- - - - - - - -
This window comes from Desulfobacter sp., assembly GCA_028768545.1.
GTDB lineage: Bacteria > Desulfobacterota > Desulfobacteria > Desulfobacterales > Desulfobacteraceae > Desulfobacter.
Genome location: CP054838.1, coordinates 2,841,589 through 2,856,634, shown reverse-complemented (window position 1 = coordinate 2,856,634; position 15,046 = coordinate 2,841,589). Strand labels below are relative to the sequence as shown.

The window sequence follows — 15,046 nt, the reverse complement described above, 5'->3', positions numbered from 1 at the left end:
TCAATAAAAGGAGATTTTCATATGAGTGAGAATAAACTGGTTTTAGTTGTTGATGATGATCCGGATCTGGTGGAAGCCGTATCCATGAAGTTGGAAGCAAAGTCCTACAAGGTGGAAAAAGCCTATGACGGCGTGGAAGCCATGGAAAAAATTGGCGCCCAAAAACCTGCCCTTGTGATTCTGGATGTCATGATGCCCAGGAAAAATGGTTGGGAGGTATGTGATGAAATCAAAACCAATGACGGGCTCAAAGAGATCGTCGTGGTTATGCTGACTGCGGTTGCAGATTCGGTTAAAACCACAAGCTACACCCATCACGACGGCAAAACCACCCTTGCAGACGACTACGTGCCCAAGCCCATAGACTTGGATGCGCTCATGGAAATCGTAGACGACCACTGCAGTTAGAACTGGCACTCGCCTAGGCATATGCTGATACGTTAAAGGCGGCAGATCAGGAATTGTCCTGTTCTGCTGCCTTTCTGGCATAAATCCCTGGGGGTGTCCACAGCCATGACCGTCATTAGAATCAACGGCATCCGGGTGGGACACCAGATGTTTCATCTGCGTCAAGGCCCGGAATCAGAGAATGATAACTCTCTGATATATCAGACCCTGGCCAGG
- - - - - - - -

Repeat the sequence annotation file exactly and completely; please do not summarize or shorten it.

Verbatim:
This window comes from Desulfobacter sp., assembly GCA_028768545.1.
GTDB lineage: Bacteria > Desulfobacterota > Desulfobacteria > Desulfobacterales > Desulfobacteraceae > Desulfobacter.
Genome location: CP054838.1, coordinates 2,841,589 through 2,856,634, shown reverse-complemented (window position 1 = coordinate 2,856,634; position 15,046 = coordinate 2,841,589). Strand labels below are relative to the sequence as shown.

The window sequence follows — 15,046 nt, the reverse complement described above, 5'->3', positions numbered from 1 at the left end:
TCAATAAAAGGAGATTTTCATATGAGTGAGAATAAACTGGTTTTAGTTGTTGATGATGATCCGGATCTGGTGGAAGCCGTATCCATGAAGTTGGAAGCAAAGTCCTACAAGGTGGAAAAAGCCTATGACGGCGTGGAAGCCATGGAAAAAATTGGCGCCCAAAAACCTGCCCTTGTGATTCTGGATGTCATGATGCCCAGGAAAAATGGTTGGGAGGTATGTGATGAAATCAAAACCAATGACGGGCTCAAAGAGATCGTCGTGGTTATGCTGACTGCGGTTGCAGATTCGGTTAAAACCACAAGCTACACCCATCACGACGGCAAAACCACCCTTGCAGACGACTACGTGCCCAAGCCCATAGACTTGGATGCGCTCATGGAAATCGTAGACGACCACTGCAGTTAGAACTGGCACTCGCCTAGGCATATGCTGATACGTTAAAGGCGGCAGATCAGGAATTGTCCTGTTCTGCTGCCTTTCTGGCATAAATCCCTGGGGGTGTCCACAGCCATGACCGTCATTAGAATCAACGGCATCCGGGTGGGACACCAGATGTTTCATCTGCGTCAAGGCCCGGAATCAGAGAATGATAACTCTCTGATATATCAGACCCTGGCCAGG